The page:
2. How large is the difference between the primary end-points of the study groups? (i.e., impact of treatment, effect size)
  3. Is the difference of primary end-points between groups meaningful to a patient? (i.e., clinical significance)

It was Sir Ronald A. Fisher, an extraordinarily influential British statistician, who first suggested the use of a boundary to accept or reject a null hypothesis, and he arbitrarily set this boundary at P = 0.05; where “P” stands for probability related to chance (1,2). That is, the level of statistical significance as defined by Fisher in 1925 and as used today refers to the probability that the difference between two groups would have occurred solely by chance (i.e., probability of <5 in 100 is reported as P < 0.05). Fisher’s emphasis on significance testing and the arbitrary boundary of P < 0.05 has been widely criticized over the past 80 yr. This criticism was based on the rationale that focusing on the P value does not take into account the size and clinical significance of the observed effect. That is, a small effect in a study with large sample size has the same P value as a large effect in a study with a small sample size. Also, P value is commonly misinterpreted when there are multiple comparisons, in which case a traditional level of statistical significance of P < 0.05 is no longer valid. Fisher himself indicated some 25 yr after his initial publication that “If P is between 0.1 and 0.9 there is certainly no reason to suspect the hypothesis tested. If it is below 0.02 it is strongly indicated that the hypothesis fails to account for the whole of the facts. We shall not often be astray if we draw a conventional line at 0.05…” (3). Indeed, this issue has been addressed in multiple recent review articles and editorials in the general medical and psychological literature (4–8).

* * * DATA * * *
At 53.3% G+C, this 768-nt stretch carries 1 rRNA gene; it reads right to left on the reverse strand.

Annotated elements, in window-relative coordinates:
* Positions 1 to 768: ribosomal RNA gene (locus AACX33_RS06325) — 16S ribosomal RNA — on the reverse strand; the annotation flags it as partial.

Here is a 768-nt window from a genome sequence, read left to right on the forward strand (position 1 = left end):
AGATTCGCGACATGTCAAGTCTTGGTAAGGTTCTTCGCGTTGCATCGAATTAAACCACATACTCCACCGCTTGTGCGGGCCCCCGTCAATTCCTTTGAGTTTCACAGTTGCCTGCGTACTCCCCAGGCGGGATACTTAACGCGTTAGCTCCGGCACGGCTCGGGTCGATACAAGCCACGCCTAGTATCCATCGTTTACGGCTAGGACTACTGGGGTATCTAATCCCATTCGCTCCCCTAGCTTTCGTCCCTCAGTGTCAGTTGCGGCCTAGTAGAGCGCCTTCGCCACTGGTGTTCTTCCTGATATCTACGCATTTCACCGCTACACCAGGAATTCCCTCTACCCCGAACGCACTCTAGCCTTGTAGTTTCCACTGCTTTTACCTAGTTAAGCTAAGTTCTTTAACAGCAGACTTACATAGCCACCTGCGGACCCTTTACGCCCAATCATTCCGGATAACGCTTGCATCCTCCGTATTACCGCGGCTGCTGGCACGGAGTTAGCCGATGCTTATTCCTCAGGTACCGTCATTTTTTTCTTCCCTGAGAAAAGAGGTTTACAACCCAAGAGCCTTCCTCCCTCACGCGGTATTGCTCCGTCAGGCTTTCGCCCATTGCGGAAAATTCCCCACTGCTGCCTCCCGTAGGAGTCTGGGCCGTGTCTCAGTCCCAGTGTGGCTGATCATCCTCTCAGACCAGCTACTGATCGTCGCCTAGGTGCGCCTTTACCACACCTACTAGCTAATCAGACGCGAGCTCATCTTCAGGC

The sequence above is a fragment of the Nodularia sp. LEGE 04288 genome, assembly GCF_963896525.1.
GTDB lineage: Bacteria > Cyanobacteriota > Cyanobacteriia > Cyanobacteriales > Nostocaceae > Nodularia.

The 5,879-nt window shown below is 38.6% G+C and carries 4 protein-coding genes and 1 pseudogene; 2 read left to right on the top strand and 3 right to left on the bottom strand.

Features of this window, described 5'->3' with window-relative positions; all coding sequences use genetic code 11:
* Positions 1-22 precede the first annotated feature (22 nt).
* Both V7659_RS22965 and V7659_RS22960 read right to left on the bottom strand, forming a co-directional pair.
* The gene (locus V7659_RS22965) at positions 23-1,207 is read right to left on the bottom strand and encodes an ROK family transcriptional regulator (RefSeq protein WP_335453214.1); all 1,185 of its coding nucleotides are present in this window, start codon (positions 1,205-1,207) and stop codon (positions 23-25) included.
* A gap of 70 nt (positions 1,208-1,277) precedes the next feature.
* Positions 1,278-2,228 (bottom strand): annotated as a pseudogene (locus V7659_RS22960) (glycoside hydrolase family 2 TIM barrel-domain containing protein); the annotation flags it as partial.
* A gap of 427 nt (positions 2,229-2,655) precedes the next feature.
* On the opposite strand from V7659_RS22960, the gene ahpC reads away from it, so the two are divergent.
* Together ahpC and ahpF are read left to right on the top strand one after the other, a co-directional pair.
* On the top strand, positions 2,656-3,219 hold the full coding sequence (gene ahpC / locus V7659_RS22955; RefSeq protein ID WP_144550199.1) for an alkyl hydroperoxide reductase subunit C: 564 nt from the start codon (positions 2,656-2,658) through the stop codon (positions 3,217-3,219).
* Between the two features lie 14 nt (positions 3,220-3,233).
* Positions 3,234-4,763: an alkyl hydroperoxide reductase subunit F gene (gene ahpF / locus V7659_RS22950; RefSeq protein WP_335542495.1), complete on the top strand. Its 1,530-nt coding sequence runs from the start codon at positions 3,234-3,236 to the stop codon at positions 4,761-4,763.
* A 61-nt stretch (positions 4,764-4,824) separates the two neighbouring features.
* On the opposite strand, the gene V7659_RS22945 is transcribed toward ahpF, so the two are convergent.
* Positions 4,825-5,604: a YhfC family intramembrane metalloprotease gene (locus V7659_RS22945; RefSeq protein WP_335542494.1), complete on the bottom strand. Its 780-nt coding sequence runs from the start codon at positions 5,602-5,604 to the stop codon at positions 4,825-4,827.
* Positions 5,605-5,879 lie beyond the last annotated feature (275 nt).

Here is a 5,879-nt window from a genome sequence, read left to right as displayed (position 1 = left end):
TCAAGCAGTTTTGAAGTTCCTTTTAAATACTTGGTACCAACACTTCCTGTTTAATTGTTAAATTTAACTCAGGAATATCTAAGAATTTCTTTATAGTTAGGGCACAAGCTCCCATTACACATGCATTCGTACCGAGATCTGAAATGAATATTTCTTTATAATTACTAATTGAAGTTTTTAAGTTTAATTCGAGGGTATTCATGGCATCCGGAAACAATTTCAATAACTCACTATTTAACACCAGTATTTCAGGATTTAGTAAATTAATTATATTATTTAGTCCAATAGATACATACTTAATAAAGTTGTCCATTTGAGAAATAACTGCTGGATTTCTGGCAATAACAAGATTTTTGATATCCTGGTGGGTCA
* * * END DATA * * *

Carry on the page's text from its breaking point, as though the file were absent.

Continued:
In an attempt to address some of the limitations of the P value, the use of the confidence intervals (CI) has been advocated by some clinicians (9). One should realize, however, that these two definitions of statistical significance are essentially reciprocal (10). That is, getting a P < 0.05 is the same as having a 95% CI that does not overlap zero. CIs can also, however, be used to estimate the size of difference between groups in addition to merely indicating the existence or absence of statistical significance (11). This later approach, however, is not widely used in the medical and psychological literature, and today CIs are mostly used as surrogates for the hypothesis test rather than considering the full range of likely effect size.